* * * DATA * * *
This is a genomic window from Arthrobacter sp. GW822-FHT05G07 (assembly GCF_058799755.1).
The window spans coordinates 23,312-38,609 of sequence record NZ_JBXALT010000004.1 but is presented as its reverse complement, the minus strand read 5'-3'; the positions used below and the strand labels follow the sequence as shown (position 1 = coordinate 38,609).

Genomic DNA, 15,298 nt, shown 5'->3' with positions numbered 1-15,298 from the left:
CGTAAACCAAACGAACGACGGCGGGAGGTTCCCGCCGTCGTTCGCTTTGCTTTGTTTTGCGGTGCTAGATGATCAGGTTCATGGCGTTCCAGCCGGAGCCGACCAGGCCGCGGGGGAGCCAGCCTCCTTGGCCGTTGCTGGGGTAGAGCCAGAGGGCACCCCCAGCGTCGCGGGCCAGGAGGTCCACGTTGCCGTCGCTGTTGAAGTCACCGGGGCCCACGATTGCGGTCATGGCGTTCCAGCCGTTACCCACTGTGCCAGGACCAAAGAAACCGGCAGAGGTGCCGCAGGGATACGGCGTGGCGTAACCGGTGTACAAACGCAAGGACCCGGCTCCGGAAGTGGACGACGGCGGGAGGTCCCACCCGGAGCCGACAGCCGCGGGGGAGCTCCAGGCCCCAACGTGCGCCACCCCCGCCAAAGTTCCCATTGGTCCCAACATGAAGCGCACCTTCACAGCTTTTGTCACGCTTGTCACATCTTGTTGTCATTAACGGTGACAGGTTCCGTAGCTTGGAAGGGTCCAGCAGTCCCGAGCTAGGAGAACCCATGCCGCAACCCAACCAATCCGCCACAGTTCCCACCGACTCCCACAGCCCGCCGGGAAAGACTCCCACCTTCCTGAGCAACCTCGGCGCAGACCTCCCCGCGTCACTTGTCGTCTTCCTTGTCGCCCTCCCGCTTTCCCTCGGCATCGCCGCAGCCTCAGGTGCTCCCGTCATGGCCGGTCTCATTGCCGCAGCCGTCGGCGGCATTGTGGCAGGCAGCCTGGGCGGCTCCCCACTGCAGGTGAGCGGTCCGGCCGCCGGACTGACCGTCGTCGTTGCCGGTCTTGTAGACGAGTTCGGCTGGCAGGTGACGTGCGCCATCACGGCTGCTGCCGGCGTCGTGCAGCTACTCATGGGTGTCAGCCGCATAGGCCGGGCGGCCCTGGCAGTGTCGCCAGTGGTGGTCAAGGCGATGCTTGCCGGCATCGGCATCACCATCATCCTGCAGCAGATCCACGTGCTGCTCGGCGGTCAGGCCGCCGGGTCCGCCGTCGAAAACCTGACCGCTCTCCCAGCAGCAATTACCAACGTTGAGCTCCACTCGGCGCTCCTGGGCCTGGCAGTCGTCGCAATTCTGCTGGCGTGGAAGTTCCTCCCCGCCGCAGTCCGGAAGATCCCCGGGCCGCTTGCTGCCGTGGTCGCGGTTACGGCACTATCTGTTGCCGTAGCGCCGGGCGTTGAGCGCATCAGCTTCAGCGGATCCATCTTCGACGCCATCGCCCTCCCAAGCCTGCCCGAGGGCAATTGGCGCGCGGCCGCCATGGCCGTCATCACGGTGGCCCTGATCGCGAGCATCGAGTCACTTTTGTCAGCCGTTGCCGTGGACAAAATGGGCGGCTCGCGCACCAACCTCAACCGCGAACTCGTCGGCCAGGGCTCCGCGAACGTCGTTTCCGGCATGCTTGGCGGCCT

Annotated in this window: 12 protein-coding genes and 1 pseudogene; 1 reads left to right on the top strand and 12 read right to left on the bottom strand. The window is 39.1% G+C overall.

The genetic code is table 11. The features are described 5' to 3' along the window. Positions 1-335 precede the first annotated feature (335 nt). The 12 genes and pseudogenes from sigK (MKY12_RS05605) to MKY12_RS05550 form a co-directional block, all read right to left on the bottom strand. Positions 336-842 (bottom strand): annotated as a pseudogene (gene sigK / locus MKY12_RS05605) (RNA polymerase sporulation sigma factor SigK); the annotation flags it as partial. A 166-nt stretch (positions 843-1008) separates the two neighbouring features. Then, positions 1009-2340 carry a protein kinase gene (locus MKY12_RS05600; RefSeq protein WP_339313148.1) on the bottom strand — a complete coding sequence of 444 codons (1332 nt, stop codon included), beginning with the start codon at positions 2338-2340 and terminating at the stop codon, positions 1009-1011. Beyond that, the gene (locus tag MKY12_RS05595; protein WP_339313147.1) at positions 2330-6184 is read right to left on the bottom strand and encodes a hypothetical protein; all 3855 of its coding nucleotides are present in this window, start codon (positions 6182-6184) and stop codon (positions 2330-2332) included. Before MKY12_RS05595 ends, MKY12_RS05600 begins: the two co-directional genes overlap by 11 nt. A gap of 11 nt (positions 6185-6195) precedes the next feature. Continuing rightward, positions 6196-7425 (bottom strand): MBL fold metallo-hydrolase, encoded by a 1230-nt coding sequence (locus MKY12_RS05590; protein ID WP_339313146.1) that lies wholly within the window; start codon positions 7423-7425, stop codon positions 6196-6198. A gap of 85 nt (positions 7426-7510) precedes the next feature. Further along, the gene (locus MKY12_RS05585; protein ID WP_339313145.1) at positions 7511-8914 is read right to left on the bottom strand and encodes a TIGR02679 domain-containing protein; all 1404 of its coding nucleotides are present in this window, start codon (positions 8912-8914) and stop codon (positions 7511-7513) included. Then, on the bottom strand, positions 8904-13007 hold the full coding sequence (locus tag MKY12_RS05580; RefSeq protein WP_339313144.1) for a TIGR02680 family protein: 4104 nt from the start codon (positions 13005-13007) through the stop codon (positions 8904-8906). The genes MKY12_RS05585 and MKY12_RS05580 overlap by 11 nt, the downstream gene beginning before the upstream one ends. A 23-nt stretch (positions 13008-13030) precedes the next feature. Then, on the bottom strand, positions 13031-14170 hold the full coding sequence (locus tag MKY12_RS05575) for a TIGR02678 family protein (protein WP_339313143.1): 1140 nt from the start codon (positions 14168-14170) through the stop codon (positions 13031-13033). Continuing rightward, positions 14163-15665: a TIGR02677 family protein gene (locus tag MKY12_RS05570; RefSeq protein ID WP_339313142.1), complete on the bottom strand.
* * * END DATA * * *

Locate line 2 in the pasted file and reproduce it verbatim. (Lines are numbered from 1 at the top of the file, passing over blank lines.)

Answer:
The window spans coordinates 23,312-38,609 of sequence record NZ_JBXALT010000004.1 but is presented as its reverse complement, the minus strand read 5'-3'; the positions used below and the strand labels follow the sequence as shown (position 1 = coordinate 38,609).